Buying a stethoscope used to be a fairly simple process. You found one that met your clinical needs whilst aiming for the best value and lowest weight. We’ve already covered the history of the stethoscope here and the best buys here but in 2019 stethoscopes are set to evolve even further.
With the advancement of electronics and AI, brought on by the industry obsession with Moore’s law, technology is getting better and smaller every day. Medical equipment is of course at the forefront of this development, trialling novel solutions to current medical and surgical problems. As with all new technology, the first designs are very expensive, just as the first electronic stethoscopes were. Now they sit at an average price of ~$200 per unit, with the price dropping around $8 a year.
In 2017 the market was worth over $120 million dollars with a predicted rise up to $170 million by 2023. Electronic stethoscopes are a relatively new addition to the stethoscopes world but already they are being upgraded in ways that were unimaginable just a few years ago. AI is now being integrated to assist clinicians and students in detecting irregular rhythms and valvular pathology such as murmurs. A company called StethoMe have developed an AI stethoscope currently being trialled in 10 different countries, including Britain, Sweden, Italy and Germany, Poland’s PAP news agency has reported. The company is declaring this a world first with the stethoscope being “equipped with artificial intelligence to enable an initial examination before the doctor decides on the final diagnosis”.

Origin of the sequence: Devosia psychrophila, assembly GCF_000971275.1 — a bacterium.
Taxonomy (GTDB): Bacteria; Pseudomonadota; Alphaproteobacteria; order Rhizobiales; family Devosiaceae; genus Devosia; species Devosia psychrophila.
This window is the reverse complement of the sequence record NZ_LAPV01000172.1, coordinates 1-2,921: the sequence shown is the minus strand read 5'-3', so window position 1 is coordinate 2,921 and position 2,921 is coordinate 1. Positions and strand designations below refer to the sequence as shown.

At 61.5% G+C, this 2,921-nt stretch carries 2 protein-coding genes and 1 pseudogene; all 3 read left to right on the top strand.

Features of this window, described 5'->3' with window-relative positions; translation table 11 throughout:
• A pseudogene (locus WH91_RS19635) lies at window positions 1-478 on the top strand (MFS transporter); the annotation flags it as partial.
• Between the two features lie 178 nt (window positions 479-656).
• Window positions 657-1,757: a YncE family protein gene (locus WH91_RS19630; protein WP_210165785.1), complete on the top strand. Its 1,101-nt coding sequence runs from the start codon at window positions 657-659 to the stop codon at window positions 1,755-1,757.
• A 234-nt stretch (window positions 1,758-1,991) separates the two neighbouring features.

Looking to the Future of Stethoscopes
As the world becomes more familiar with tech and designers concentrate heavily on user friendly design, more use cases are opening up each year. At the tech conference CES 2019, AireSone have developed a wearable electronic stethoscope for children. Dubbed the AireSone Junior, this device is designed to help parents monitor the sleep, breathing and heart rate of their child. Not only that, it monitors coughs and wheezes to alert parents to potential oncoming asthma attacks. Working with doctors in Singapore and Australia, the team have developed AI which can detect micro-wheezing, inaudible to the human ear to protect those most vulnerable from asthmatic illness. It will retail for $199 (about £155 and AU$280), and ships in June this year.
New technology comes at the right time for the venerable stethoscope, as recent infection control studies published by the Society for Healthcare Epidemiology of America, shows that they carry an alarming amount of bacteria, including Staph. Aureus which can lead to serious infections. It has already been noted that bacteria are carried on phones, ties and white coats. Indeed, white coats are a thing of the past in the UK for doctors, replaced by a ‘bare below the elbows’ policy instead. Technology and AI may very well save the stethoscope if wireless versions can be developed at a low enough price point, increasing the quality of clinical sounds and signs users rely on whilst also cutting down on the spread of infection, saving many patients in the long run.
Excellence in Application